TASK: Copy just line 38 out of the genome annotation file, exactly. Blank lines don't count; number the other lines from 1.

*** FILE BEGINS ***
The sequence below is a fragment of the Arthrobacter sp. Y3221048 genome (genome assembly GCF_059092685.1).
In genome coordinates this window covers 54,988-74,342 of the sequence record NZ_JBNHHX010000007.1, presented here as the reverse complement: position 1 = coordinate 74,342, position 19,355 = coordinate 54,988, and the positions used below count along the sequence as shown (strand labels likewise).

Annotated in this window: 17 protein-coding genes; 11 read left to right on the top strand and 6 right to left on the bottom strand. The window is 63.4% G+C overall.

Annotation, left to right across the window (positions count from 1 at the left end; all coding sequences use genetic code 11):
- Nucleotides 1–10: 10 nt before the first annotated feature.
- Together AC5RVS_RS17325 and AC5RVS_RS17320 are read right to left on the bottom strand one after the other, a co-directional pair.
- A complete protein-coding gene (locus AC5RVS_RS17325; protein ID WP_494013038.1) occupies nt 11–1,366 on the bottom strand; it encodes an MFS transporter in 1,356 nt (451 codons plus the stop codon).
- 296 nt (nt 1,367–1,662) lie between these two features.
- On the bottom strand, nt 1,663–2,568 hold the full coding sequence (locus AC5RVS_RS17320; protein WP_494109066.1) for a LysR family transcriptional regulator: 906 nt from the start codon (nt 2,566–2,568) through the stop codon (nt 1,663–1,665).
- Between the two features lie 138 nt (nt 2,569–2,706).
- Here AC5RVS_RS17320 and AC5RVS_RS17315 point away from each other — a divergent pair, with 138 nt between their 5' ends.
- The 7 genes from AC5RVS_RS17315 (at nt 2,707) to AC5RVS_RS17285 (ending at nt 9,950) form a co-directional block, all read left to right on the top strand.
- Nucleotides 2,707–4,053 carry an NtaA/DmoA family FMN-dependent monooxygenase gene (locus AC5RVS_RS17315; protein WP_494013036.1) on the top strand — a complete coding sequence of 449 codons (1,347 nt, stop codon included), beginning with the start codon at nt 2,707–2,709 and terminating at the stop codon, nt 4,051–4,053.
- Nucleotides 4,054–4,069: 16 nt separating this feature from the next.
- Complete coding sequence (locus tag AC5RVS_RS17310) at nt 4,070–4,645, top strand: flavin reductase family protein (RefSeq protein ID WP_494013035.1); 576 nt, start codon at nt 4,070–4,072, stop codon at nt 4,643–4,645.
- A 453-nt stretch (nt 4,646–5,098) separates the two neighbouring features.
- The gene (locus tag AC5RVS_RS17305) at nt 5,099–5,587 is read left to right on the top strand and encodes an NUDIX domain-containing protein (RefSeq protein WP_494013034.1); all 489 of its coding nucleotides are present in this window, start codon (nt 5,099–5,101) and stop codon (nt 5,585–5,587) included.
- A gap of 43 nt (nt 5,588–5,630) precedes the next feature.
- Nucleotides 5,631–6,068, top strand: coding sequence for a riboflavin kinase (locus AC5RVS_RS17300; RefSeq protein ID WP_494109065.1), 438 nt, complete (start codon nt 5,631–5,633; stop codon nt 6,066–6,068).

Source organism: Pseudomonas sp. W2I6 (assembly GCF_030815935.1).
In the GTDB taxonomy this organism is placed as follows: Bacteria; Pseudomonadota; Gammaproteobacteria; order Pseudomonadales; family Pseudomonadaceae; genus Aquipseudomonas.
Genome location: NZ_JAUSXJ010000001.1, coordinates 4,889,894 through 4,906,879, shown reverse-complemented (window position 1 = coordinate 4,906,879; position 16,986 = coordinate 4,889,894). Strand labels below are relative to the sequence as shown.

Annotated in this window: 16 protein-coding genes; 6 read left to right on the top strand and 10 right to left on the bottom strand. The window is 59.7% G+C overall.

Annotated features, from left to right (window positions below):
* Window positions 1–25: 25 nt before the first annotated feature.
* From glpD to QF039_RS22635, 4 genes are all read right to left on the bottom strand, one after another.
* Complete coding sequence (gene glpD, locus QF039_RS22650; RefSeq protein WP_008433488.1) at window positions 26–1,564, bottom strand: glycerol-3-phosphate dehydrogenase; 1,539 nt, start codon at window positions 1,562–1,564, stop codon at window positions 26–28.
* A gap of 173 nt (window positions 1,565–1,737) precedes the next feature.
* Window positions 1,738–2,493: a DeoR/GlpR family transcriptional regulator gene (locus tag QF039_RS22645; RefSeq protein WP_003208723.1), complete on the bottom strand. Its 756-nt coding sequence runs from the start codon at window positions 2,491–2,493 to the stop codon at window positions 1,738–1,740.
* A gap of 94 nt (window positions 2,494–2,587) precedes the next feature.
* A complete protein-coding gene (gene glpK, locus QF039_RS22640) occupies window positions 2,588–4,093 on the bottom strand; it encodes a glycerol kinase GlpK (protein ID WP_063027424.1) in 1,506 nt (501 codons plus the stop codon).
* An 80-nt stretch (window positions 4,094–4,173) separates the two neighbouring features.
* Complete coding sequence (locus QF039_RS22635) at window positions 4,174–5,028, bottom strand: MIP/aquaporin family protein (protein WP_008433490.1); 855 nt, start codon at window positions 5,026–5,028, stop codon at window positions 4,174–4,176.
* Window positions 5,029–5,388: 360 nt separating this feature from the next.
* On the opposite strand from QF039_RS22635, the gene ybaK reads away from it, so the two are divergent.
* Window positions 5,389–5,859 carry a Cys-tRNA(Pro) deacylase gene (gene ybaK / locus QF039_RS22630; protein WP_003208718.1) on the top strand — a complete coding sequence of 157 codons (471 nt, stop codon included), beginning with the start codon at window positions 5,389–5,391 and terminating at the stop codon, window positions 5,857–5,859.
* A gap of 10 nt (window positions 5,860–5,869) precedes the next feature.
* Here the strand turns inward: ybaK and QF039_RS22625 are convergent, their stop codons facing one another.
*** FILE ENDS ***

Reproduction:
* Here the strand turns inward: ybaK and QF039_RS22625 are convergent, their stop codons facing one another.